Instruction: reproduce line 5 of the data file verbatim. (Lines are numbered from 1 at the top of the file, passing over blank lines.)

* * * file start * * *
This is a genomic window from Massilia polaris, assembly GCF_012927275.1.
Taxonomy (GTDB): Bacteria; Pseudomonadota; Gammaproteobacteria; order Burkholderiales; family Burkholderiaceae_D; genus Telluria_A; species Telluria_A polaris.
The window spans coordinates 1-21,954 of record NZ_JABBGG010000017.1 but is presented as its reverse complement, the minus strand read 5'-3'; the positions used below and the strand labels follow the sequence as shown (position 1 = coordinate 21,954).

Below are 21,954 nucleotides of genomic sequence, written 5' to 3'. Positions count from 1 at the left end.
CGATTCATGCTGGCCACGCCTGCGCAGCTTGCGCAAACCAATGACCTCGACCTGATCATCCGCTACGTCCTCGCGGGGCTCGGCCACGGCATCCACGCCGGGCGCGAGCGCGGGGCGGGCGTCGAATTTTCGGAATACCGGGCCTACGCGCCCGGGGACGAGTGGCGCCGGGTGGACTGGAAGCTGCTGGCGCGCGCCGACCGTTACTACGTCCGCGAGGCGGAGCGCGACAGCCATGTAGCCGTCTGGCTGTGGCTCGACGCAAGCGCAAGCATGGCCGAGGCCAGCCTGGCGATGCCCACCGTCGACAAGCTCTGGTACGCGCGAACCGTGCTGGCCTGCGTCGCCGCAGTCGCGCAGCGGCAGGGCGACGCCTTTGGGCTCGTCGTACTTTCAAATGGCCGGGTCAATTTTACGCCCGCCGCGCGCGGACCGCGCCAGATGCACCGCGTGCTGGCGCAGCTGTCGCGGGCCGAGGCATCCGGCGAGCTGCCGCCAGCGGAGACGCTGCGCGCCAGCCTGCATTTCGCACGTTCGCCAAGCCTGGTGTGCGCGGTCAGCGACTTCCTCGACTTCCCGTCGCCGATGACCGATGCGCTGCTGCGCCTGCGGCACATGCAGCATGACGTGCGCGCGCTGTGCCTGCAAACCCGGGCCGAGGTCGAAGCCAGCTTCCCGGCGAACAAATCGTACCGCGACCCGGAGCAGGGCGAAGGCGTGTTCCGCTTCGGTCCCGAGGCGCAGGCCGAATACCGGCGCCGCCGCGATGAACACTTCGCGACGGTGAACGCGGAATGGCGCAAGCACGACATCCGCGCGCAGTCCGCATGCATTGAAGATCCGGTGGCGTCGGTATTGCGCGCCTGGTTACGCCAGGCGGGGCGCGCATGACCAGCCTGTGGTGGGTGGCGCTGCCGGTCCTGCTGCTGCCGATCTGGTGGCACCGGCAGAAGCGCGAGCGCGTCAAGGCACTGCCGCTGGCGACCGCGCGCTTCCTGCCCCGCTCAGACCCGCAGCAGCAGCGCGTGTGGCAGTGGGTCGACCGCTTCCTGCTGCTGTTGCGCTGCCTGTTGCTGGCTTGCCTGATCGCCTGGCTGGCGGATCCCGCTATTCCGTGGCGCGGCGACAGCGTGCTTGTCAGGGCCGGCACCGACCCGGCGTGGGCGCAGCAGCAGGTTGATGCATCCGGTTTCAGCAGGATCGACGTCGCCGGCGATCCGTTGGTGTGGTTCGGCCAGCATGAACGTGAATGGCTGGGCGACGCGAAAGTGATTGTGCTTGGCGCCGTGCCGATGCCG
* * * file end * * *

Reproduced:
CGATTCATGCTGGCCACGCCTGCGCAGCTTGCGCAAACCAATGACCTCGACCTGATCATCCGCTACGTCCTCGCGGGGCTCGGCCACGGCATCCACGCCGGGCGCGAGCGCGGGGCGGGCGTCGAATTTTCGGAATACCGGGCCTACGCGCCCGGGGACGAGTGGCGCCGGGTGGACTGGAAGCTGCTGGCGCGCGCCGACCGTTACTACGTCCGCGAGGCGGAGCGCGACAGCCATGTAGCCGTCTGGCTGTGGCTCGACGCAAGCGCAAGCATGGCCGAGGCCAGCCTGGCGATGCCCACCGTCGACAAGCTCTGGTACGCGCGAACCGTGCTGGCCTGCGTCGCCGCAGTCGCGCAGCGGCAGGGCGACGCCTTTGGGCTCGTCGTACTTTCAAATGGCCGGGTCAATTTTACGCCCGCCGCGCGCGGACCGCGCCAGATGCACCGCGTGCTGGCGCAGCTGTCGCGGGCCGAGGCATCCGGCGAGCTGCCGCCAGCGGAGACGCTGCGCGCCAGCCTGCATTTCGCACGTTCGCCAAGCCTGGTGTGCGCGGTCAGCGACTTCCTCGACTTCCCGTCGCCGATGACCGATGCGCTGCTGCGCCTGCGGCACATGCAGCATGACGTGCGCGCGCTGTGCCTGCAAACCCGGGCCGAGGTCGAAGCCAGCTTCCCGGCGAACAAATCGTACCGCGACCCGGAGCAGGGCGAAGGCGTGTTCCGCTTCGGTCCCGAGGCGCAGGCCGAATACCGGCGCCGCCGCGATGAACACTTCGCGACGGTGAACGCGGAATGGCGCAAGCACGACATCCGCGCGCAGTCCGCATGCATTGAAGATCCGGTGGCGTCGGTATTGCGCGCCTGGTTACGCCAGGCGGGGCGCGCATGACCAGCCTGTGGTGGGTGGCGCTGCCGGTCCTGCTGCTGCCGATCTGGTGGCACCGGCAGAAGCGCGAGCGCGTCAAGGCACTGCCGCTGGCGACCGCGCGCTTCCTGCCCCGCTCAGACCCGCAGCAGCAGCGCGTGTGGCAGTGGGTCGACCGCTTCCTGCTGCTGTTGCGCTGCCTGTTGCTGGCTTGCCTGATCGCCTGGCTGGCGGATCCCGCTATTCCGTGGCGCGGCGACAGCGTGCTTGTCAGGGCCGGCACCGACCCGGCGTGGGCGCAGCAGCAGGTTGATGCATCCGGTTTCAGCAGGATCGACGTCGCCGGCGATCCGTTGGTGTGGTTCGGCCAGCATGAACGTGAATGGCTGGGCGACGCGAAAGTGATTGTGCTTGGCGCCGTGCCGATGCCG